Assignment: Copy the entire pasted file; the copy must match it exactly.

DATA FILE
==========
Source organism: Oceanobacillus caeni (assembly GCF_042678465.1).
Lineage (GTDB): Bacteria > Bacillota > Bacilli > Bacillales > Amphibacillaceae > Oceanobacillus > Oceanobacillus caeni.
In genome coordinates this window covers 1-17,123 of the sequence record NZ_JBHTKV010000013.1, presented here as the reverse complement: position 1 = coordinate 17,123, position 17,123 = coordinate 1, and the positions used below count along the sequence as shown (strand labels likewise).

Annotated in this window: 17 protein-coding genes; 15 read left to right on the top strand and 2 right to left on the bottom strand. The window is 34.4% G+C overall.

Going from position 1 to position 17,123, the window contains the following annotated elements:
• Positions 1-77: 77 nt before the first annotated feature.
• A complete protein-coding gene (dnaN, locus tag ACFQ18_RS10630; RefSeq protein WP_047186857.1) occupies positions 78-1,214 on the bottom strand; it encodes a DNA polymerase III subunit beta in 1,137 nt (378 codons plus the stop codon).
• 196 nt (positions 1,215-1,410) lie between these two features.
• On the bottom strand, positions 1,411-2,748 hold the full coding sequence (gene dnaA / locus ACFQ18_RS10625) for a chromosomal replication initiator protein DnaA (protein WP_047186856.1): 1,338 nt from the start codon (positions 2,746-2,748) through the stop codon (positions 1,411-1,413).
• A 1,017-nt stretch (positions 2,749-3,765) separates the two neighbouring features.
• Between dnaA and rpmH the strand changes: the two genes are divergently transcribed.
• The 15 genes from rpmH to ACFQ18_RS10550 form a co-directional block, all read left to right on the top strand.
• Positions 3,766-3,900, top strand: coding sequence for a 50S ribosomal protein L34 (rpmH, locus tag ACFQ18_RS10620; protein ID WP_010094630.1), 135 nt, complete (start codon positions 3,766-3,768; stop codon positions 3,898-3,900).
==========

Source organism: Oceanobacillus caeni (assembly GCF_042678465.1).
Lineage (GTDB): Bacteria > Bacillota > Bacilli > Bacillales > Amphibacillaceae > Oceanobacillus > Oceanobacillus caeni.
In genome coordinates this window covers 1-17,123 of the sequence record NZ_JBHTKV010000013.1, presented here as the reverse complement: position 1 = coordinate 17,123, position 17,123 = coordinate 1, and the positions used below count along the sequence as shown (strand labels likewise).

Annotated in this window: 17 protein-coding genes; 15 read left to right on the top strand and 2 right to left on the bottom strand. The window is 34.4% G+C overall.

Going from position 1 to position 17,123, the window contains the following annotated elements:
• Positions 1-77: 77 nt before the first annotated feature.
• A complete protein-coding gene (dnaN, locus tag ACFQ18_RS10630; RefSeq protein WP_047186857.1) occupies positions 78-1,214 on the bottom strand; it encodes a DNA polymerase III subunit beta in 1,137 nt (378 codons plus the stop codon).
• 196 nt (positions 1,215-1,410) lie between these two features.
• On the bottom strand, positions 1,411-2,748 hold the full coding sequence (gene dnaA / locus ACFQ18_RS10625) for a chromosomal replication initiator protein DnaA (protein WP_047186856.1): 1,338 nt from the start codon (positions 2,746-2,748) through the stop codon (positions 1,411-1,413).
• A 1,017-nt stretch (positions 2,749-3,765) separates the two neighbouring features.
• Between dnaA and rpmH the strand changes: the two genes are divergently transcribed.
• The 15 genes from rpmH to ACFQ18_RS10550 form a co-directional block, all read left to right on the top strand.
• Positions 3,766-3,900, top strand: coding sequence for a 50S ribosomal protein L34 (rpmH, locus tag ACFQ18_RS10620; protein ID WP_010094630.1), 135 nt, complete (start codon positions 3,766-3,768; stop codon positions 3,898-3,900).